Using two experimental anti-malarial vaccines, which work in different ways, can greatly reduce the number of malaria infections in animal studies.
Experimental vaccines, which independently achieve 48% and 68% reductions in malaria cases, can achieve 91% reduction when combined.
Presently, each vaccine is at a different stage of human trials, and there have not been efforts to combine them. However, a team led by Imperial College London have now tested the effectiveness when using the two types of vaccine together.
The study, published today in the journal eLife, used genetically altered mouse parasites that express proteins expressed on the human version of the malaria parasite. The research was funded by the PATH Malaria Vaccine Initiative and the Medical Research Council (MRC), including researchers at Imperial’s MRC Centre for Outbreak Analysis and Modelling.
Lead researcher Dr Andrew Blagborough, from the Department of Life Sciences at Imperial, said: “This is the first direct evidence than combining vaccines of different types significantly improves their efficacy in terms of reducing malarial burden.
“Reaching a potential 91% reduction in cases would have a huge impact on public health because the vaccines could be effective in areas where malaria is more prevalent.”
Malaria is caused by a group of parasites that have a complex life cycle, spending time in the mosquito midgut and salivary glands, in the human liver, and circulating in human blood, where they cause the disease.
The team tested two types of vaccines: those that prevent mosquitoes from transferring the parasites, called transmission-blocking vaccines (TBVs), and those that prevent the parasite from infecting the liver, termed pre-erythrocytic vaccines (PEVs).
RTS,S is the world’s first PEV malaria vaccine that has been shown to provide partial protection against malaria in young children by blocking infection of the liver. However, its maximum efficacy is under 50% (i.e. it reduces cases by around 50%).
There are currently several types of transmission-blocking vaccines in early trials, which are thought to reduce the number of parasites in the mosquito salivary glands. Their efficacy typically ranges from around 50-95%.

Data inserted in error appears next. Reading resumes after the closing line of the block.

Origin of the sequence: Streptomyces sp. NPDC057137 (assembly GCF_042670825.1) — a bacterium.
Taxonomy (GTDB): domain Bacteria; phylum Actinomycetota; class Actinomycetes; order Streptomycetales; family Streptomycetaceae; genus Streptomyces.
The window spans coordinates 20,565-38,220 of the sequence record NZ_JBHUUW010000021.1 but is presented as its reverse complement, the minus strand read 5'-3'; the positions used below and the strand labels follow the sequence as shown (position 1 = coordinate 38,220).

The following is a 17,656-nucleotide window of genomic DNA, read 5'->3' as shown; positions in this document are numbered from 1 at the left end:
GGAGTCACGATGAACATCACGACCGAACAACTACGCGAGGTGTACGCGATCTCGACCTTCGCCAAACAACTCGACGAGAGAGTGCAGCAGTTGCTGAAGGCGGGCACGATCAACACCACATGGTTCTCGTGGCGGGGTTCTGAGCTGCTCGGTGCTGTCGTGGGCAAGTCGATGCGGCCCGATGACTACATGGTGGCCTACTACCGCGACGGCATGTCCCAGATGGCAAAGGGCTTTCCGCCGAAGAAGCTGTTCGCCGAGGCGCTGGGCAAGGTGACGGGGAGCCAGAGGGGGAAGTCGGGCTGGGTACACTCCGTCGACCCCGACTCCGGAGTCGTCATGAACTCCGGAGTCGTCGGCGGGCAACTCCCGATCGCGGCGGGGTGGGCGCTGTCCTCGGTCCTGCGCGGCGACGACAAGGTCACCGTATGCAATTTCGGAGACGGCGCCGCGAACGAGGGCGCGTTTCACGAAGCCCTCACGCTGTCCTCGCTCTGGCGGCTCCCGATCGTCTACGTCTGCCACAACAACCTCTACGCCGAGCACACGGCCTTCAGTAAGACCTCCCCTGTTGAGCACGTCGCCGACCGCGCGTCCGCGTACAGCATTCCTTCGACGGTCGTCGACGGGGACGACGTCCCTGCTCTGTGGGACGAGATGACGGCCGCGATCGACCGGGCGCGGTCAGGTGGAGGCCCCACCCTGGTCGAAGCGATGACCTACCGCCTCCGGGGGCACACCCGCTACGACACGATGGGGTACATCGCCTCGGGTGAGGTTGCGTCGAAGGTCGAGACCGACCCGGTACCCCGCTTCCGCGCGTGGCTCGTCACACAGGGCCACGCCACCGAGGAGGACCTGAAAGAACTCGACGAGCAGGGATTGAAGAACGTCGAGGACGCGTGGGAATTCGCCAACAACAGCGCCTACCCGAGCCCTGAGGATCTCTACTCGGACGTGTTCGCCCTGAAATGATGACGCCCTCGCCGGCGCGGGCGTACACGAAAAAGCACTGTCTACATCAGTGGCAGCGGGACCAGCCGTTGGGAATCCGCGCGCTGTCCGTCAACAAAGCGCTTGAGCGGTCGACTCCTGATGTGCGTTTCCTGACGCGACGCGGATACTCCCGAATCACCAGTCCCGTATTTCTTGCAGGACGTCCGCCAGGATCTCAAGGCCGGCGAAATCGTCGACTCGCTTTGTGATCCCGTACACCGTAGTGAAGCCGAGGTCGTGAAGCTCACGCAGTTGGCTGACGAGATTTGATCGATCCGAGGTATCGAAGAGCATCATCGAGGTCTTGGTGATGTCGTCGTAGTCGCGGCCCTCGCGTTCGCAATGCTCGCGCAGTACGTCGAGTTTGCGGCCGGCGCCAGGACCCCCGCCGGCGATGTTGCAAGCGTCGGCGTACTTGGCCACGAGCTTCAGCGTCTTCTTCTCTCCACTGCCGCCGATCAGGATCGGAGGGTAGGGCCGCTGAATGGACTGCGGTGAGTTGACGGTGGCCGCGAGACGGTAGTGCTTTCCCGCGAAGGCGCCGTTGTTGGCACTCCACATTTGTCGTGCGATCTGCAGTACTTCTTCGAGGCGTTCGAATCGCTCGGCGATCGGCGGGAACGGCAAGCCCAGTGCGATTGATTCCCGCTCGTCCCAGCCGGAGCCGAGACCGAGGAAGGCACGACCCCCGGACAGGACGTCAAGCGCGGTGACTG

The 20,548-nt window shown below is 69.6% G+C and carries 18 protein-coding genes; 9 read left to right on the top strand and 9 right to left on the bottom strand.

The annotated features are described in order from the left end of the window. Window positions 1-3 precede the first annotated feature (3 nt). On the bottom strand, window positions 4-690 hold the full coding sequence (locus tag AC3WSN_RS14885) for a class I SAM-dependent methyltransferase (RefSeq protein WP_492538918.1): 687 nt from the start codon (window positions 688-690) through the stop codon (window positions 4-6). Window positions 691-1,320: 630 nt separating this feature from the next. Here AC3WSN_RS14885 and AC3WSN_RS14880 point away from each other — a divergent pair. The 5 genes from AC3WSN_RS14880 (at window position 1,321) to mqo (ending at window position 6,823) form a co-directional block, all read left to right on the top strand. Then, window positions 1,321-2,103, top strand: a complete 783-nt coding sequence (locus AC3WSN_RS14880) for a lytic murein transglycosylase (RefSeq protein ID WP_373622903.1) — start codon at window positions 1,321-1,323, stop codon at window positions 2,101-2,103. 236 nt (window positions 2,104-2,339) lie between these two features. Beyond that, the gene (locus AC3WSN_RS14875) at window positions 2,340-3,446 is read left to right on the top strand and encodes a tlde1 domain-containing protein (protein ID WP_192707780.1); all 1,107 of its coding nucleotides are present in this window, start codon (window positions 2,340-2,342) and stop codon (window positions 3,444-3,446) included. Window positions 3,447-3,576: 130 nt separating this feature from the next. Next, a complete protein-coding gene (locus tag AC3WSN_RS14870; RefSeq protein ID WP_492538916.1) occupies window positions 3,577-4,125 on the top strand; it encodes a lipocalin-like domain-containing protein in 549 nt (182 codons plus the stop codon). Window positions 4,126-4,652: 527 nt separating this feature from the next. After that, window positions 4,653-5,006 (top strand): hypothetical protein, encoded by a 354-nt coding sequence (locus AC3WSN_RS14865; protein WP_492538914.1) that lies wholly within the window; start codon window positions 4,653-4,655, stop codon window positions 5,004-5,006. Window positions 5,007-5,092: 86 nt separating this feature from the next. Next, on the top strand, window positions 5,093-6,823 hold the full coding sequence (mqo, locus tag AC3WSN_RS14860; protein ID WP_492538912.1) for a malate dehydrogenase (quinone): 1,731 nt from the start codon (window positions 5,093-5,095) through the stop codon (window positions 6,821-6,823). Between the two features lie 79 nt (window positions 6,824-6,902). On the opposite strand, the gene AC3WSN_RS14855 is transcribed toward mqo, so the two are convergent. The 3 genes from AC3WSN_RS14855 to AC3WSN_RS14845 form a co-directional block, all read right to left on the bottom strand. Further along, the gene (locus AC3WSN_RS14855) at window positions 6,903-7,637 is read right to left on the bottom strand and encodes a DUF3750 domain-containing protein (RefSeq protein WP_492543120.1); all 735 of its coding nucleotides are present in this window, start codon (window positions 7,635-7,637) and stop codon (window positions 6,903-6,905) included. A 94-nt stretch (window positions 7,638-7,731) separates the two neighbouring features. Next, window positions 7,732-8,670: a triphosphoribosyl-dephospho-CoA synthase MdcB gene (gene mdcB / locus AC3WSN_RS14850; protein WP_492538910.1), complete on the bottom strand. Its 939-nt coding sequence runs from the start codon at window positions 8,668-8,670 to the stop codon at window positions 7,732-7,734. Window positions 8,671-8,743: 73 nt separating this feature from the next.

It has been assumed that combining these vaccines would increase their efficacy, but it has never been tested until now. The team found that when a partially effective PEV was combined with the most effective transmission-blocking vaccine, the efficacy was around 91%.
The team also found that combining any of the two types of vaccines improved efficacy of the mixture more than might be expected from the single efficacy of each vaccine separately.
Dr Morven Roberts, Programme Manager for parasites and neglected tropical diseases at the MRC, said: “While these findings are in the preliminary stages, they’re valuable as they shed light on optimising strategies for preventing malaria. Learning that combining vaccines can dramatically boost efficacy in mice provides another potential tactic for controlling this disease. This is timely research as global health officials work towards WHO targets to eliminate malaria by 2030.”
The team will next study how combined vaccines could work in more complex situations. Dr Blagborough said: “In the real world, the vaccine coverage we can achieve- how many people we can give it to — is important, as are the local levels of transmission, and how prevalent malaria currently is in that area.
“We plan to use a combination of rodent experiments and computer modelling to help us estimate effectiveness requirements for future vaccines.”
The efficacy of current lead malaria vaccines is known to reduce over time after vaccines are administered, so the team will also investigate how combined vaccines perform in the long term.
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